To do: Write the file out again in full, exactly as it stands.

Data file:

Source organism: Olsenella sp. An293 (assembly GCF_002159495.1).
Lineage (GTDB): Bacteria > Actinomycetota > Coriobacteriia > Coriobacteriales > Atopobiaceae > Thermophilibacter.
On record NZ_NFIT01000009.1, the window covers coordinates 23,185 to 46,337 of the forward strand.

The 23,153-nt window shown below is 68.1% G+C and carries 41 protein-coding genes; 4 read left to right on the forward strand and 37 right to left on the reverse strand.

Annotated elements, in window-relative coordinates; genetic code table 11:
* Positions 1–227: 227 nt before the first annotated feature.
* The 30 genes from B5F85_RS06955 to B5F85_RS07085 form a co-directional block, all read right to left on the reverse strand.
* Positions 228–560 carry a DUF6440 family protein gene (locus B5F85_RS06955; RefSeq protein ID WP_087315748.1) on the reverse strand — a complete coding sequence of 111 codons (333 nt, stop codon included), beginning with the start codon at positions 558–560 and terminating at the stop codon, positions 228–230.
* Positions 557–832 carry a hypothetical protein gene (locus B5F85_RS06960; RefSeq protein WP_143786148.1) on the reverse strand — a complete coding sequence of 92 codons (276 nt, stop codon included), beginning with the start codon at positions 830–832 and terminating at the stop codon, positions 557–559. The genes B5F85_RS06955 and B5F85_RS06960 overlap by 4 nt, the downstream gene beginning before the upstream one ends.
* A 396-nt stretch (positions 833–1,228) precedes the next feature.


Source organism: Olsenella sp. An293 (assembly GCF_002159495.1).
Lineage (GTDB): Bacteria > Actinomycetota > Coriobacteriia > Coriobacteriales > Atopobiaceae > Thermophilibacter.
On record NZ_NFIT01000009.1, the window covers coordinates 23,185 to 46,337 of the forward strand.

The 23,153-nt window shown below is 68.1% G+C and carries 41 protein-coding genes; 4 read left to right on the forward strand and 37 right to left on the reverse strand.

Annotated elements, in window-relative coordinates; genetic code table 11:
* Positions 1–227: 227 nt before the first annotated feature.
* The 30 genes from B5F85_RS06955 to B5F85_RS07085 form a co-directional block, all read right to left on the reverse strand.
* Positions 228–560 carry a DUF6440 family protein gene (locus B5F85_RS06955; RefSeq protein ID WP_087315748.1) on the reverse strand — a complete coding sequence of 111 codons (333 nt, stop codon included), beginning with the start codon at positions 558–560 and terminating at the stop codon, positions 228–230.
* Positions 557–832 carry a hypothetical protein gene (locus B5F85_RS06960; RefSeq protein WP_143786148.1) on the reverse strand — a complete coding sequence of 92 codons (276 nt, stop codon included), beginning with the start codon at positions 830–832 and terminating at the stop codon, positions 557–559. The genes B5F85_RS06955 and B5F85_RS06960 overlap by 4 nt, the downstream gene beginning before the upstream one ends.
* A 396-nt stretch (positions 833–1,228) precedes the next feature.